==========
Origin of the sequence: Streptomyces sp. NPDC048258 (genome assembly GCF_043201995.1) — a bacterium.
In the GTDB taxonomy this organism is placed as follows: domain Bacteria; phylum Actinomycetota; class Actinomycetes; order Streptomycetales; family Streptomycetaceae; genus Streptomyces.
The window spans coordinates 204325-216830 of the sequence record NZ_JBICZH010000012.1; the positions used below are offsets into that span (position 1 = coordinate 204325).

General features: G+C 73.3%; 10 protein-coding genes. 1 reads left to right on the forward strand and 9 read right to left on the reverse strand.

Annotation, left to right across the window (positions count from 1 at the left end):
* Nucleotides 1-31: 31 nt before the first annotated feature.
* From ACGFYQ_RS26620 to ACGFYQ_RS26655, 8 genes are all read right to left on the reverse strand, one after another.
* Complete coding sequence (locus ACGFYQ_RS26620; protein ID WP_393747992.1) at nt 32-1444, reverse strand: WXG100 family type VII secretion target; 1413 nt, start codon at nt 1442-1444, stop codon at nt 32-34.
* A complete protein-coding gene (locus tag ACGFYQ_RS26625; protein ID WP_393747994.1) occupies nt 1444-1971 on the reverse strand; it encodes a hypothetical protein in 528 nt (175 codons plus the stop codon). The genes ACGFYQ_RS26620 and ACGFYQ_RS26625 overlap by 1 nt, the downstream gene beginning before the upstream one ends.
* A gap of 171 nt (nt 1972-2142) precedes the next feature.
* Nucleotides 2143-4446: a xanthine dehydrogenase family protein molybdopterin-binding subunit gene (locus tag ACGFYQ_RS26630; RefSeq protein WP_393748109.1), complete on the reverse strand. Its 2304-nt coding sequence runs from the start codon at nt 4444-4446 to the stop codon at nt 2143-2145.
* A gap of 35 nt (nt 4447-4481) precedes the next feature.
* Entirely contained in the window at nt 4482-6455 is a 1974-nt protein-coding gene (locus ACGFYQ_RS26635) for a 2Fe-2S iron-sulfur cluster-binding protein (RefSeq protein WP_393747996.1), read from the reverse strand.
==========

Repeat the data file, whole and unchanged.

Origin of the sequence: Streptomyces sp. NPDC048258 (genome assembly GCF_043201995.1) — a bacterium.
In the GTDB taxonomy this organism is placed as follows: domain Bacteria; phylum Actinomycetota; class Actinomycetes; order Streptomycetales; family Streptomycetaceae; genus Streptomyces.
The window spans coordinates 204325-216830 of the sequence record NZ_JBICZH010000012.1; the positions used below are offsets into that span (position 1 = coordinate 204325).

General features: G+C 73.3%; 10 protein-coding genes. 1 reads left to right on the forward strand and 9 read right to left on the reverse strand.

Annotation, left to right across the window (positions count from 1 at the left end):
* Nucleotides 1-31: 31 nt before the first annotated feature.
* From ACGFYQ_RS26620 to ACGFYQ_RS26655, 8 genes are all read right to left on the reverse strand, one after another.
* Complete coding sequence (locus ACGFYQ_RS26620; protein ID WP_393747992.1) at nt 32-1444, reverse strand: WXG100 family type VII secretion target; 1413 nt, start codon at nt 1442-1444, stop codon at nt 32-34.
* A complete protein-coding gene (locus tag ACGFYQ_RS26625; protein ID WP_393747994.1) occupies nt 1444-1971 on the reverse strand; it encodes a hypothetical protein in 528 nt (175 codons plus the stop codon). The genes ACGFYQ_RS26620 and ACGFYQ_RS26625 overlap by 1 nt, the downstream gene beginning before the upstream one ends.
* A gap of 171 nt (nt 1972-2142) precedes the next feature.
* Nucleotides 2143-4446: a xanthine dehydrogenase family protein molybdopterin-binding subunit gene (locus tag ACGFYQ_RS26630; RefSeq protein WP_393748109.1), complete on the reverse strand. Its 2304-nt coding sequence runs from the start codon at nt 4444-4446 to the stop codon at nt 2143-2145.
* A gap of 35 nt (nt 4447-4481) precedes the next feature.
* Entirely contained in the window at nt 4482-6455 is a 1974-nt protein-coding gene (locus ACGFYQ_RS26635) for a 2Fe-2S iron-sulfur cluster-binding protein (RefSeq protein WP_393747996.1), read from the reverse strand.